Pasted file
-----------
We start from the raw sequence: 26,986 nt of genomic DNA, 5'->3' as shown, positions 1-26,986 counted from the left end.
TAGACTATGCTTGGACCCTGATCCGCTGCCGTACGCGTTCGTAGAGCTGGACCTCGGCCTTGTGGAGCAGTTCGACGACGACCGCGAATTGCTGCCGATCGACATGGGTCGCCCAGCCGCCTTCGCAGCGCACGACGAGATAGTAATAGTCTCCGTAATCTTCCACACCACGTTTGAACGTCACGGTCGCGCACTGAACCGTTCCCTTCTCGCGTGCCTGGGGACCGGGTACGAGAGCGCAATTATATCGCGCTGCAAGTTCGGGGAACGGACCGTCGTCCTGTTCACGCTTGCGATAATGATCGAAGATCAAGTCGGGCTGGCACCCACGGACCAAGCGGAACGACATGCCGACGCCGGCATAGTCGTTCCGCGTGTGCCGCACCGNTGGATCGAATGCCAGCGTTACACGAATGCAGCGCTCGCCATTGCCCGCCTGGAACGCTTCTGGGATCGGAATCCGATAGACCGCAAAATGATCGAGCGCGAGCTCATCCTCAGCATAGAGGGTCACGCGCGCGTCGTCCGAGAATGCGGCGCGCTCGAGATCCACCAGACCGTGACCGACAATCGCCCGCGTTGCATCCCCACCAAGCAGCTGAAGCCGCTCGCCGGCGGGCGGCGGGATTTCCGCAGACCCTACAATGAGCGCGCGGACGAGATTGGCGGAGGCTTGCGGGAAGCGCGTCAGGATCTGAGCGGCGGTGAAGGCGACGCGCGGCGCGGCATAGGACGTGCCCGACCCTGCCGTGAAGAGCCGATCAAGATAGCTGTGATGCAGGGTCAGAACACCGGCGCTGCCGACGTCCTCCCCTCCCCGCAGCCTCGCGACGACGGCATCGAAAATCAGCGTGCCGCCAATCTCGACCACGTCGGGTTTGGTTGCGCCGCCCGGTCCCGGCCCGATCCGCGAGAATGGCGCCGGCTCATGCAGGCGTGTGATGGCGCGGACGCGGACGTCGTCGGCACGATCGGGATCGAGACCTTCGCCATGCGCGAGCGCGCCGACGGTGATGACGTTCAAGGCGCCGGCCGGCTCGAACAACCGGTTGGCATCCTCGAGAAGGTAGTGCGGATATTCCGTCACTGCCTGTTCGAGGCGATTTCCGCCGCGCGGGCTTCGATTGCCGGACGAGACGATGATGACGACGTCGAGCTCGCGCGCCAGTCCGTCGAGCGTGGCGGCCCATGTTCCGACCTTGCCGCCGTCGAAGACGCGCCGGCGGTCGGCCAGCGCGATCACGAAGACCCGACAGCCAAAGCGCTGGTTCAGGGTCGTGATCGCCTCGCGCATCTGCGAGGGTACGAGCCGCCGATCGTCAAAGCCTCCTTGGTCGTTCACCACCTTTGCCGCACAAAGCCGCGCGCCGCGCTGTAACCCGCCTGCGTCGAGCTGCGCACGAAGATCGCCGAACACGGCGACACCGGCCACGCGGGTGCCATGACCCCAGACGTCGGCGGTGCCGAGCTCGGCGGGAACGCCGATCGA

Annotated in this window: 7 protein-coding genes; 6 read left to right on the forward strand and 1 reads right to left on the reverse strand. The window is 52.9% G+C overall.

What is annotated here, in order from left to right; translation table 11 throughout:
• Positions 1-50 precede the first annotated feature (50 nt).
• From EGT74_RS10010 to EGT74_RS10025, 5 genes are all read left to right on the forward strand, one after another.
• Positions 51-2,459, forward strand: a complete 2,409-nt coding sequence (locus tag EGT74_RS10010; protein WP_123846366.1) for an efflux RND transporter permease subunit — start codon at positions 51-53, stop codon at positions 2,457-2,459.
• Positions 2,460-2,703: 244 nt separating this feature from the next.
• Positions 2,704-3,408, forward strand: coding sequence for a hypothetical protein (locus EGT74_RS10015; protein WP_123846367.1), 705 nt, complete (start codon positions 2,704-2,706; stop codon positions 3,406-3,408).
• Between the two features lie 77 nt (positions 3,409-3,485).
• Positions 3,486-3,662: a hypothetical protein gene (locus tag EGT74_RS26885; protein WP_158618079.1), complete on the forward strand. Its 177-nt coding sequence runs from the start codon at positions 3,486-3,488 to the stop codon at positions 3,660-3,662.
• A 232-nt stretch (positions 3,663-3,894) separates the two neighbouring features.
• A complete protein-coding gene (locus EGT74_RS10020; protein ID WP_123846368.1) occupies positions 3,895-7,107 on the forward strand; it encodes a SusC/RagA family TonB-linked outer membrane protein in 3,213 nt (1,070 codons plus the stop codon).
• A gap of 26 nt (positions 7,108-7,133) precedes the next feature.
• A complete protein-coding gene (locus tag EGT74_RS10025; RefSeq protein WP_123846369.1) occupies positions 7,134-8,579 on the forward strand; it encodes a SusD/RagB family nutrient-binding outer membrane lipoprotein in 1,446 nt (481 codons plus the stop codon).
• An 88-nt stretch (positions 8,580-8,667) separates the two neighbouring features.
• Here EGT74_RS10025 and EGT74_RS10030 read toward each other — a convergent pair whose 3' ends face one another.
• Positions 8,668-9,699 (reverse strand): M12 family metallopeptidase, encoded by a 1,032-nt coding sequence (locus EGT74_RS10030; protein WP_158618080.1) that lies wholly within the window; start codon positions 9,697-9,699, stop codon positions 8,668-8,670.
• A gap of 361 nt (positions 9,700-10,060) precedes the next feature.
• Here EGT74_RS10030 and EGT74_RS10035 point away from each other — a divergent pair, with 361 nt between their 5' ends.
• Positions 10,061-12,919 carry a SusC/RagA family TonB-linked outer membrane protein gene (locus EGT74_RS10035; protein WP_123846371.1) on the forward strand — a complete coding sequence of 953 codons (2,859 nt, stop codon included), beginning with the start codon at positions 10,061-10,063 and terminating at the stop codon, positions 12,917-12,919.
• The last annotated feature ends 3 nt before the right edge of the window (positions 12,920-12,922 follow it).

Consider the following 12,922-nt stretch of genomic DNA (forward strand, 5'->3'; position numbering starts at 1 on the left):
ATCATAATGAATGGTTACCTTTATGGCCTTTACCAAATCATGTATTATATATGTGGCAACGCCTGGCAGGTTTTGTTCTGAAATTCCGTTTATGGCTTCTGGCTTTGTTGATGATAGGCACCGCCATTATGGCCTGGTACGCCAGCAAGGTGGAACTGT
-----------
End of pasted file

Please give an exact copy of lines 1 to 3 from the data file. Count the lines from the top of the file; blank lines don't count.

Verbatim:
We start from the raw sequence: 26,986 nt of genomic DNA, 5'->3' as shown, positions 1-26,986 counted from the left end.
TAGACTATGCTTGGACCCTGATCCGCTGCCGTACGCGTTCGTAGAGCTGGACCTCGGCCTTGTGGAGCAGTTCGACGACGACCGCGAATTGCTGCCGATCGACATGGGTCGCCCAGCCGCCTTCGCAGCGCACGACGAGATAGTAATAGTCTCCGTAATCTTCCACACCACGTTTGAACGTCACGGTCGCGCACTGAACCGTTCCCTTCTCGCGTGCCTGGGGACCGGGTACGAGAGCGCAATTATATCGCGCTGCAAGTTCGGGGAACGGACCGTCGTCCTGTTCACGCTTGCGATAATGATCGAAGATCAAGTCGGGCTGGCACCCACGGACCAAGCGGAACGACATGCCGACGCCGGCATAGTCGTTCCGCGTGTGCCGCACCGNTGGATCGAATGCCAGCGTTACACGAATGCAGCGCTCGCCATTGCCCGCCTGGAACGCTTCTGGGATCGGAATCCGATAGACCGCAAAATGATCGAGCGCGAGCTCATCCTCAGCATAGAGGGTCACGCGCGCGTCGTCCGAGAATGCGGCGCGCTCGAGATCCACCAGACCGTGACCGACAATCGCCCGCGTTGCATCCCCACCAAGCAGCTGAAGCCGCTCGCCGGCGGGCGGCGGGATTTCCGCAGACCCTACAATGAGCGCGCGGACGAGATTGGCGGAGGCTTGCGGGAAGCGCGTCAGGATCTGAGCGGCGGTGAAGGCGACGCGCGGCGCGGCATAGGACGTGCCCGACCCTGCCGTGAAGAGCCGATCAAGATAGCTGTGATGCAGGGTCAGAACACCGGCGCTGCCGACGTCCTCCCCTCCCCGCAGCCTCGCGACGACGGCATCGAAAATCAGCGTGCCGCCAATCTCGACCACGTCGGGTTTGGTTGCGCCGCCCGGTCCCGGCCCGATCCGCGAGAATGGCGCCGGCTCATGCAGGCGTGTGATGGCGCGGACGCGGACGTCGTCGGCACGATCGGGATCGAGACCTTCGCCATGCGCGAGCGCGCCGACGGTGATGACGTTCAAGGCGCCGGCCGGCTCGAACAACCGGTTGGCATCCTCGAGAAGGTAGTGCGGATATTCCGTCACTGCCTGTTCGAGGCGATTTCCGCCGCGCGGGCTTCGATTGCCGGACGAGACGATGATGACGACGTCGAGCTCGCGCGCCAGTCCGTCGAGCGTGGCGGCCCATGTTCCGACCTTGCCGCCGTCGAAGACGCGCCGGCGGTCGGCCAGCGCGATCACGAAGACCCGACAGCCAAAGCGCTGGTTCAGGGTCGTGATCGCCTCGCGCATCTGCGAGGGTACGAGCCGCCGATCGTCAAAGCCTCCTTGGTCGTTCACCACCTTTGCCGCACAAAGCCGCGCGCCGCGCTGTAACCCGCCTGCGTCGAGCTGCGCACGAAGATCGCCGAACACGGCGACACCGGCCACGCGGGTGCCATGACCCCAGACGTCGGCGGTGCCGAGCTCGGCGGGAACGCCGATCGA

Annotated in this window: 7 protein-coding genes; 6 read left to right on the forward strand and 1 reads right to left on the reverse strand. The window is 52.9% G+C overall.